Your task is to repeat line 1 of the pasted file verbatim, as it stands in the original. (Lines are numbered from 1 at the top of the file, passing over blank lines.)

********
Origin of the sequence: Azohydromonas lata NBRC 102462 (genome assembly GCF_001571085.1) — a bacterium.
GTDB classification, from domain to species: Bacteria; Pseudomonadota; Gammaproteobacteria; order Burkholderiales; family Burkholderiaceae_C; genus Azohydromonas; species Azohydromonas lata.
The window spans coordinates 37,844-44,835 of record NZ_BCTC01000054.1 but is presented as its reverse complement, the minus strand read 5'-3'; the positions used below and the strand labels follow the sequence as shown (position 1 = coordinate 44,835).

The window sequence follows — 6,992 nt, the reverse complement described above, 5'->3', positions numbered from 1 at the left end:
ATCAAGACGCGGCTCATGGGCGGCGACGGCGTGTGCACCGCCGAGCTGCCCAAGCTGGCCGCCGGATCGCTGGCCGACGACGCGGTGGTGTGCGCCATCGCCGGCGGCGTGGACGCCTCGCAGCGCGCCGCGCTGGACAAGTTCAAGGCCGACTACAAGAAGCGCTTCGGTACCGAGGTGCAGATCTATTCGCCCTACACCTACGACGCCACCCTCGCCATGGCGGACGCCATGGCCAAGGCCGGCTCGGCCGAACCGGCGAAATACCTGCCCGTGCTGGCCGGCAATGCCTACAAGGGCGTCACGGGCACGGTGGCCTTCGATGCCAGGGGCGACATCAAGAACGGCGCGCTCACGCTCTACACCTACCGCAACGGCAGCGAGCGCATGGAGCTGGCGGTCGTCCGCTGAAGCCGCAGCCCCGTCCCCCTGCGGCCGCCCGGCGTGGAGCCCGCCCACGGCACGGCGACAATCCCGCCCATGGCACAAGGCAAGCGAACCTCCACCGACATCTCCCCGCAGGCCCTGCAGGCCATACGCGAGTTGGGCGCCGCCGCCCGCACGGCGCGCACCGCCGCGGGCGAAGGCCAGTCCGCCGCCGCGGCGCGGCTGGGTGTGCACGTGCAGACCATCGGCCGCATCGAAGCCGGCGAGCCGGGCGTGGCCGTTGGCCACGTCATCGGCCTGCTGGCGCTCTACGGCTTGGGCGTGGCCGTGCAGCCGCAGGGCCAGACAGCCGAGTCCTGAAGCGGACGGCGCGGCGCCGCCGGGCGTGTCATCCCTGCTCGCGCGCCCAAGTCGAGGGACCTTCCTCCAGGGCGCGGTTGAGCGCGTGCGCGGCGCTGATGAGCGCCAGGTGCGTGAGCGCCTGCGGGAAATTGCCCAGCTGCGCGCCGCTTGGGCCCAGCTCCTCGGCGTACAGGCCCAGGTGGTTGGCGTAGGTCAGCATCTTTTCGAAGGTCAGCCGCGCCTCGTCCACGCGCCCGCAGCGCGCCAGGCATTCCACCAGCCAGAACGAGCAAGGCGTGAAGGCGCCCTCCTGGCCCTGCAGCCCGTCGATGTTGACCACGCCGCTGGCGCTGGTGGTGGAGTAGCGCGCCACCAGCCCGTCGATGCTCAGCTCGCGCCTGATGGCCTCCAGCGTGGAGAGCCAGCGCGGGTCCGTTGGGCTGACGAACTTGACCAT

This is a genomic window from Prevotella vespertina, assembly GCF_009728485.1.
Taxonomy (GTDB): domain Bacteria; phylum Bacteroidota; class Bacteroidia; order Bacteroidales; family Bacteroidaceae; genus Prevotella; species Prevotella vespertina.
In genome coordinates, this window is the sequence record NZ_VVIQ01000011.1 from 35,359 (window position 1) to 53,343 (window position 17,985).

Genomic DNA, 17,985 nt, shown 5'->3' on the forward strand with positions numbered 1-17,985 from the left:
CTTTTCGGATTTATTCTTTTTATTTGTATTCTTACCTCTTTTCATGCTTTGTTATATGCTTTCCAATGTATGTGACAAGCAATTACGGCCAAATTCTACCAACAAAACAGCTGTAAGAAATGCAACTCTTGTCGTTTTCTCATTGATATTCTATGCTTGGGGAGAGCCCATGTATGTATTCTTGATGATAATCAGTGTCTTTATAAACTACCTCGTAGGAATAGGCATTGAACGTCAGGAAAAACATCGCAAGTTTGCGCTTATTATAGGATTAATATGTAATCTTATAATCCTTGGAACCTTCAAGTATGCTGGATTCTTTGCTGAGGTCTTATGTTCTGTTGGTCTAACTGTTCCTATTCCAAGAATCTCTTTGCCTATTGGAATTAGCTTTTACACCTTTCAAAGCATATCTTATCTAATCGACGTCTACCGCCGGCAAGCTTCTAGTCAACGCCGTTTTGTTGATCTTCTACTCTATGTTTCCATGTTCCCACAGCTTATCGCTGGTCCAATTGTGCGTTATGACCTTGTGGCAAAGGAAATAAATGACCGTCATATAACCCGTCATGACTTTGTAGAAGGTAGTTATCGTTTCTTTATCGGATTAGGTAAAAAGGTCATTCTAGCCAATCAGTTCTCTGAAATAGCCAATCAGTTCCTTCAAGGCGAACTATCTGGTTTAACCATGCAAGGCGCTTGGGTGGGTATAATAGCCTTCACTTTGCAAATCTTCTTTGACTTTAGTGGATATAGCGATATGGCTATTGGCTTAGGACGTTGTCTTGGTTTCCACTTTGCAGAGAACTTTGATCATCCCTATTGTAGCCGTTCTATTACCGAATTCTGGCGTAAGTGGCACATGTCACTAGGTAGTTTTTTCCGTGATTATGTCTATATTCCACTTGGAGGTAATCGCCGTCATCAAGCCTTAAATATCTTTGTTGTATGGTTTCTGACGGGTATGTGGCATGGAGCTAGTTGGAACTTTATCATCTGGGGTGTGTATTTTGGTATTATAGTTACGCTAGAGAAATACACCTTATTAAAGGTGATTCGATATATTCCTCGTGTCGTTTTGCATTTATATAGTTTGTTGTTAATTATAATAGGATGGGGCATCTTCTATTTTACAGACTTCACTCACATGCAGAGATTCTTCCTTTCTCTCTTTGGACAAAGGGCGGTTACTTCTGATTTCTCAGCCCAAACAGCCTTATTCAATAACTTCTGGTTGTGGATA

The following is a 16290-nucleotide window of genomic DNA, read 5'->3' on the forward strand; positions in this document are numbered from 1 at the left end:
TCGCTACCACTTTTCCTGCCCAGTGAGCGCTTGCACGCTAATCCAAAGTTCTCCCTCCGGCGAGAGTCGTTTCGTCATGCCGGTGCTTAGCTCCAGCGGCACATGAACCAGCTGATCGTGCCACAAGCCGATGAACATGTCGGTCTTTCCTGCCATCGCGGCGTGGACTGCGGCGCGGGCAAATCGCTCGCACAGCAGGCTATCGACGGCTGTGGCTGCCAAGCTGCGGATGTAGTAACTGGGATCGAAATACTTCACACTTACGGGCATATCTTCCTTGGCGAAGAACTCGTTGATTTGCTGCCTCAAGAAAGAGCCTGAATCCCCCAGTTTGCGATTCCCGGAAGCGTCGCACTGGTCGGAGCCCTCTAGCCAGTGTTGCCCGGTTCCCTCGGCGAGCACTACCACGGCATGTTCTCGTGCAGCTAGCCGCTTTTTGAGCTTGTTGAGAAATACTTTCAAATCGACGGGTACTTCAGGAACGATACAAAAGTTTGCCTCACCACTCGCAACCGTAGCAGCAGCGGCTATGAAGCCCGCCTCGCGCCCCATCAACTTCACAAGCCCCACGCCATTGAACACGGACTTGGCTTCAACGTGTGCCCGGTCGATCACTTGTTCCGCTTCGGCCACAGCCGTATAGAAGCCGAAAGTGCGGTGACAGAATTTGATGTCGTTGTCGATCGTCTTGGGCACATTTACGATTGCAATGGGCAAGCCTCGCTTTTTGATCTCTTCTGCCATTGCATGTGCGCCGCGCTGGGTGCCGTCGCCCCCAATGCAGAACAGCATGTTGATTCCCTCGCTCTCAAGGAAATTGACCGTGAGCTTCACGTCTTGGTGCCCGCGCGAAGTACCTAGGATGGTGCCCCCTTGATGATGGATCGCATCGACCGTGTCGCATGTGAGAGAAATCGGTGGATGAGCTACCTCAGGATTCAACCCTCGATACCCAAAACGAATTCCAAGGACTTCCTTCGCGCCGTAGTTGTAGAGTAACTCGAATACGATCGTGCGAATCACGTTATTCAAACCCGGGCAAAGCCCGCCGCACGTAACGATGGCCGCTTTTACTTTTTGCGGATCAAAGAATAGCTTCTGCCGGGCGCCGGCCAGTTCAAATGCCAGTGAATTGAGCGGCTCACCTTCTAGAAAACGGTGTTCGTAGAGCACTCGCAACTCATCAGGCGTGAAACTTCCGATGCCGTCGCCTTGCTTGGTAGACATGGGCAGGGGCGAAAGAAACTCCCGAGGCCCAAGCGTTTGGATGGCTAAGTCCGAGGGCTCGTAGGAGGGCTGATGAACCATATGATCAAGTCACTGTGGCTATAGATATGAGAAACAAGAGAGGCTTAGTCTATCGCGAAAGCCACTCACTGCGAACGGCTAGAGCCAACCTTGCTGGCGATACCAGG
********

Origin of the sequence: Azohydromonas lata NBRC 102462 (genome assembly GCF_001571085.1) — a bacterium.